US disquiet over death of teenager in gene therapy

A FURORE has broken out in the upper reaches of the American scientific and medical establishment following the death of a young man who was being treated in an experimental gene therapy programme. The circumstances surrounding the death of 18-year-old Jesse Gelsinger were the subject of a tumultuous three-day conference near Washington, which ended yesterday with calls for far tougher regulation of this pioneering sector.

Jesse, who suffered from a chronic liver condition, died in September, four days after being injected with a virus designed to carry the gene into his body. Researchers hoped that this would cure him permanently. Instead, he developed a high temperature, breathing difficulties and other complications that proved fatal.

Jesse was a volunteer in the programme, which was based at one of the most respected medical research centres in the US, at the University of Pennsylvania in Philadelphia. Taking part in experimental programmes at teaching hospitals is one way that people who are chronically ill, and so uninsurable in the US system of private health-care, can obtain state of the art treatment.

At the time, Jesse Gelsinger's death was not directly attributed to the gene treatment. It was only late last month that a report established that it probably killed him. It transpired that as many as three people may have died as a result of experimental gene therapy in the US, but Jesse Gelsinger's is the first case to be documented.

Gene therapy, which is still at a very early experimental stage, holds out the prospect of curing genetically transmitted diseases if the faulty gene can be corrected or replaced. Experiments on rats had produced hopeful results, and the University of Pennsylvania obtained funding for human treatment.

With the stakes so high, this week's conference at the National Institutes of Health uncovered depths of passion that were exceptional in the normally cool and collected world of medical science.

Several of the researchers, including the head of the programme, James Wilson, apologised for breaches of the regulations, while parents of sick children begged for the experiments to be allowed to continue. However, participants also heard revelations about the University of Pennsylvania programme that cast serious doubt both on its effectivenessand reliability.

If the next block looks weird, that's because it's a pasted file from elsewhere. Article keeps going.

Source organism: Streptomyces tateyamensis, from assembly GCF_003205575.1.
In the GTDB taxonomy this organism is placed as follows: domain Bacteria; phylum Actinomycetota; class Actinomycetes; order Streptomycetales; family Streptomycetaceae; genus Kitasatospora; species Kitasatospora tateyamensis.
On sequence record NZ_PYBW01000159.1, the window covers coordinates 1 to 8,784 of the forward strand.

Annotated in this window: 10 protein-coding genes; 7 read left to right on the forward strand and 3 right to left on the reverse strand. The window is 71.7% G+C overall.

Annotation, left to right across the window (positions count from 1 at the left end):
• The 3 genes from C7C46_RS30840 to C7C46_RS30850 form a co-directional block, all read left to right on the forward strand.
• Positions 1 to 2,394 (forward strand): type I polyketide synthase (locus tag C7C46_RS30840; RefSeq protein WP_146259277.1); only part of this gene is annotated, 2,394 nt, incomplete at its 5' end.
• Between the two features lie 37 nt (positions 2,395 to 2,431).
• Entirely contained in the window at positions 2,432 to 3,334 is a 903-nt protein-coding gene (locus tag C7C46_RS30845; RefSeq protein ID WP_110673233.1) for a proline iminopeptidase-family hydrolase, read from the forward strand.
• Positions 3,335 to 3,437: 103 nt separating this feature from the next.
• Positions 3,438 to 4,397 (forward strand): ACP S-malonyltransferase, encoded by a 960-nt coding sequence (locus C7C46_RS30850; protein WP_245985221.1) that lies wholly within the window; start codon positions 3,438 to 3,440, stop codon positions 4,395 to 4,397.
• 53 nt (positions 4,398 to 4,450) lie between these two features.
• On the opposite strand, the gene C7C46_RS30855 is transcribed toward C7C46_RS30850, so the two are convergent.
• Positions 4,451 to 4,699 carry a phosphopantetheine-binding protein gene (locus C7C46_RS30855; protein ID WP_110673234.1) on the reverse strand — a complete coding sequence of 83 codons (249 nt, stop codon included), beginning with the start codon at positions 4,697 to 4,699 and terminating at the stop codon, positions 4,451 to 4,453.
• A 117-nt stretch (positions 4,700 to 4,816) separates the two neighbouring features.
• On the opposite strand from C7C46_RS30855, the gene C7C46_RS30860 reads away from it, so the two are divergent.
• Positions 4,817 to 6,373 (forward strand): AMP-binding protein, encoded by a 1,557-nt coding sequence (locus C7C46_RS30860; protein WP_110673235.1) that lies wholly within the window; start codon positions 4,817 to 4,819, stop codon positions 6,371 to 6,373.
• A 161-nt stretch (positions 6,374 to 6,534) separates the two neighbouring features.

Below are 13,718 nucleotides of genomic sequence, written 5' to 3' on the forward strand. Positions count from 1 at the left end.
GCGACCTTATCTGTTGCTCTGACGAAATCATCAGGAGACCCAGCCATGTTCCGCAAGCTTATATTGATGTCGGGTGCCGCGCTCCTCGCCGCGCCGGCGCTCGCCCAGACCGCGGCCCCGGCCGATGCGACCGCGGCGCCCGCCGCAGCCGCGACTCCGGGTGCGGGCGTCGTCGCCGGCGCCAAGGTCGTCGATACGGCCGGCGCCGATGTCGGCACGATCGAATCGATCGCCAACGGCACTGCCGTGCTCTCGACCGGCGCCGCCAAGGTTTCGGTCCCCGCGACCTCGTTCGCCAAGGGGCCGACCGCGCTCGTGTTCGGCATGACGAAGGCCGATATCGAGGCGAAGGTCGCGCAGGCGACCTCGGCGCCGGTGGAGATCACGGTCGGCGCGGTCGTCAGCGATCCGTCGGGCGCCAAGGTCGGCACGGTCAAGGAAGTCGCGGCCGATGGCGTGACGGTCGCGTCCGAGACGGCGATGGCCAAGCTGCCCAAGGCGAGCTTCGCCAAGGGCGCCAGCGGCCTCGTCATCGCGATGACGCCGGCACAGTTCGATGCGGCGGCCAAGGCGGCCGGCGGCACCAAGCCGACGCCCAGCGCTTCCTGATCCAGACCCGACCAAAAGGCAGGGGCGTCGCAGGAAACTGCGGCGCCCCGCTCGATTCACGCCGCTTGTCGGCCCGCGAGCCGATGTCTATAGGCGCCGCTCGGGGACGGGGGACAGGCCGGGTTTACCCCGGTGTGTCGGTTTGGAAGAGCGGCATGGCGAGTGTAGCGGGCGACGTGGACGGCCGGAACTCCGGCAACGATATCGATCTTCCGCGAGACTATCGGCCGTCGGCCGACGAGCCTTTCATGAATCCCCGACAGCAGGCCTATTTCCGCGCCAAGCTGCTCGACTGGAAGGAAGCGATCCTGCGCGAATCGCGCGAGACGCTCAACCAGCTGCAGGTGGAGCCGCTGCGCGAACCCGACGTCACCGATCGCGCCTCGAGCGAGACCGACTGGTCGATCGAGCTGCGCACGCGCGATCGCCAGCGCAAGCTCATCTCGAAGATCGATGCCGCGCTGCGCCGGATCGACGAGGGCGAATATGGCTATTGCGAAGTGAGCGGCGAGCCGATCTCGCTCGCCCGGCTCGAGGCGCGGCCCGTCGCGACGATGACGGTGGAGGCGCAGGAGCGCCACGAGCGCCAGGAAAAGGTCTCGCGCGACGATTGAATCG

Officials from the US Food and Drug Administration, which oversees the introduction of new drug treatments, said that they had not been told of deaths among monkeys more than a year before Jesse Gelsinger died. The university researchers for their part admitted that they had accepted Jesse even though he did not strictly qualify under FDA regulations.

The FDA is expected to respond by announcing a new study to consider how the regulations can be tightened to reduce the risks to patient.

Start your day with The Independent, sign up for daily news emails
PROMOTED VIDEO
Have you tried new the Independent Digital Edition apps?
ebooks
ebooksA special investigation by Andy McSmith
Latest stories from i100
Have you tried new the Independent Digital Edition apps?
Independent Dating
and  

By clicking 'Search' you
are agreeing to our
Terms of Use.

iJobs Job Widget
iJobs General

Tradewind Recruitment: Year 3 Primary Teacher

£100 - £150 per day: Tradewind Recruitment: Year 3 Teacher Birmingham Jan 2015...

Ashdown Group: Lead Web Developer (ASP.NET, C#) - City of London

£45000 - £50000 per annum + Excellent benefits: Ashdown Group: Lead Web Develo...

Tradewind Recruitment: Key Stage 2 Teacher Required in Grays

£21000 - £40000 per annum + Negotiable: Tradewind Recruitment: Key Stage 2 tea...